As SARS and other new diseases cross geographical boundaries with increasing rapidity, the need for Binghamton University’s new master of science in biomedical anthropology becomes ever more apparent.
The program, the first of its kind in the world, will offer a multi-disciplinary approach to the study of the transmission and spread of infections, cellular and molecular mechanisms of disease, and the interaction of biological and socio-cultural factors that shape health outcomes.
The 43-credit program, which requires an internship and a laboratory practicum, will admit 24 full-time and six part-time students from disciplines as diverse as nursing, anthropology, psychology, social work, biology and other health-related fields next fall.
SUNY certified the program last fall. “The degree program was in response to a University-wide call for proposals for applied, integrated master’s-level programs that satisfy growing employment opportunities locally, statewide, nationally and internationally,” said Ralph Garruto, research professor of anthropology and neuroscience, who oversees the program.
Binghamton’s timing could not have been better. In the late 1990s, the National Academy of Sciences, and later the National Science Foundation, urged that graduate student training be strengthened to meet the needs of a modern and developing world. As a result, the NSF implemented its Integrative Graduate Education and Research Training.
Although BU’s program in biomedical anthropology is not part of the NSF initiative, it is built upon that concept.
“Biomedical anthropology represents the interface between medicine and the behavioral and social sciences,” said Garruto. “It is set up to give broad-based training across disciplinary boundaries, the interface between anthropology and biomedicine, bringing everything into a single academic framework.”
Although biomedical anthropology is a specialization of biological anthropology, Garruto said students can specialize even further by taking electives in subjects such as evolutionary medicine, genetics, human growth and development, population dynamics and rural health.
Nine research facilities within BU will give students a broad spectrum of specialized, hands-on training. Within those are laboratories for forensic anthropology, forensic DNA identification, and paleoanthropology and skeletal biology.
Just as the professors come from several disciplines, so do the learning opportunities.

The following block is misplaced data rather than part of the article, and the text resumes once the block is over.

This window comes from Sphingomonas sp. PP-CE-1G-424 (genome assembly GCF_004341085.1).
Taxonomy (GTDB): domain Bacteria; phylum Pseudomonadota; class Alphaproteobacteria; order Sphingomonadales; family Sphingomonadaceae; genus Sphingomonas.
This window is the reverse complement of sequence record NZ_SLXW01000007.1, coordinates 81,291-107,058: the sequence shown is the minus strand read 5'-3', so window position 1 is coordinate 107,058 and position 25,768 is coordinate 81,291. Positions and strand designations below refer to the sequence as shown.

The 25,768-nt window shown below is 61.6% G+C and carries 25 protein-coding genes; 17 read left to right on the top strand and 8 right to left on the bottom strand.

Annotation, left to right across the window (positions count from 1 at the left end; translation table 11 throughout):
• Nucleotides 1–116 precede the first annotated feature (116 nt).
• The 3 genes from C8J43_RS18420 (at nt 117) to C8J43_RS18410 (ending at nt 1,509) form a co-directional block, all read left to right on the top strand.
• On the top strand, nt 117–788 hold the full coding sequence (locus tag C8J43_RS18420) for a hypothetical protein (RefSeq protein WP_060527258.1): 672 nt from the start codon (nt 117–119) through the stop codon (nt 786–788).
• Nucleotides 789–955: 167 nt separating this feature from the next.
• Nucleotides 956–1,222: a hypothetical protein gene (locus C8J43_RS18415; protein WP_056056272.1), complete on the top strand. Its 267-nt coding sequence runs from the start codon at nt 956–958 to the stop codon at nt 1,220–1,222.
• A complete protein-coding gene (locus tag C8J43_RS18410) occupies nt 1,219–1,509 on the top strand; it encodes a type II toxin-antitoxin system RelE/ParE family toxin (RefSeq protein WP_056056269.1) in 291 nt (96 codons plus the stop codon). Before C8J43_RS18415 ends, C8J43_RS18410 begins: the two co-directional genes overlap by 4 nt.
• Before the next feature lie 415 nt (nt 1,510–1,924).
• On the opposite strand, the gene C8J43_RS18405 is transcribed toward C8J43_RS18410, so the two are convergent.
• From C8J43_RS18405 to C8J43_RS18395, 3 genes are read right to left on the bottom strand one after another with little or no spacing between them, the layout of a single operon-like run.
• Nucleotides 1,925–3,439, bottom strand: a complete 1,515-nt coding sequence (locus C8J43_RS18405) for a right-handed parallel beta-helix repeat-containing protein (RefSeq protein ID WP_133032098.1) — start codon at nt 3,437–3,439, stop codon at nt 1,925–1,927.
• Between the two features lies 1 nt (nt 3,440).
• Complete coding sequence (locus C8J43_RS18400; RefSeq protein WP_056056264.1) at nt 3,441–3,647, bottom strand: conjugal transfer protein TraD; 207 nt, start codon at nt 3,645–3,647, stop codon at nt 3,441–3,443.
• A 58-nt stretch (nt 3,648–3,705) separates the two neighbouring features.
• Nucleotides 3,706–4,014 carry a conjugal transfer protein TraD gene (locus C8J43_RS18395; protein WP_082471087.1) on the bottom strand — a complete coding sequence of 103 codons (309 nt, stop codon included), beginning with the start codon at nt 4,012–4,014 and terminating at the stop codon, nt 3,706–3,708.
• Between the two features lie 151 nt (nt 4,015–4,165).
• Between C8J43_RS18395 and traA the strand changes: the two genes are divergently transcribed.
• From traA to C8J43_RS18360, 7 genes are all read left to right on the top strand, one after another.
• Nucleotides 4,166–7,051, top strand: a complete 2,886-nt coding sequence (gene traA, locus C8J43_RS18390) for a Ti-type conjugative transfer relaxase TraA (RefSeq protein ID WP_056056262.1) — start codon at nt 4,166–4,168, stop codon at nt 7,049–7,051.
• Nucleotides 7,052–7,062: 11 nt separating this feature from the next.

“One of the newest developments is a proposed clinical research core which would be shared by bioengineering, anthropology and nursing,” said Garruto. “The core laboratories and clinical exam rooms will allow students in-depth, hands-on research and training across the lifespan in such areas as child growth and development, bone studies such as osteoporosis and osteoarthritis (with Ken McLeod of bioengineering), hypertension, cardiovascular disease and lifestyle research (with Gary James of nursing), as well as issues relevant to women’s health, rural health and migrant health.”
Garruto said with the recent arrival of Professor J. Koji Lum, biomedical anthropology will soon gain both a molecular anthropology program and a forensic DNA identification lab. “We want to gear the students in the program to become versatile professionals and, on completion of their program, have a tool kit that will allow them to move in a number of different employment directions,” Garruto said.
Employment opportunities are likely to be with the World Health Organization (WHO), U.S. Department of Agriculture, Centers for Disease Control, National Institutes of Health, OSHA, N.Y. Center for Agricultural and Occupational Health, Peace Corps, World Bank and institutions such as hospitals, county health departments, aging centers and coroners’ offices.
Top faculty ready to kick off program
Behind the hands-on aspect of the MS in biomedical anthropology degree is an all-star lineup of the best faculty from across several disciplines. Joining Ralph Garruto, whose specialties include disease and aging, are:
Michael M. Horowitz, professor of anthropology, whose research includes sociocultural, medical and developmental anthropology
Gary D. James, research professor of nursing and of anthropology, adjunct professor of psychology and director of the Institute for Primary and Preventative Health Care
Michael A. Little, distinguished professor of anthropology, whose studies of envi- ronmental biology, growth, reproduction and adaptability have taken him through the Andes and East Africa
J. Koji Lum, associate professor of anthropology, recently hired by BU, who researches molecular anthropology, forensic genetics and malaria
D. Andrew Merriwether, assistant professor of anthropology, joining the faculty in August as associate professor who studies ancient DNA and the genetics of populations throughout the Americas and the Pacific
John Relethford, adjunct professor of anthropology, who researches the evolu- tion and genetics of modern humans, de- mography and population genetics
G. Philip Rightmire, distinguished professor of anthropology, who has traveled throughout Africa studying paleoanthro- pology, human evolution and skeletal biology
Dawnie Wolfe Steadman, assistant professor of anthropology, a skeletal biologist who specializes in forensic anthropology, bioarchaeology and paleopathology
David Sloan Wilson, professor of anthropology and biological sciences, who researches genetics and culture, evolution and integration of biology and the human social sciences.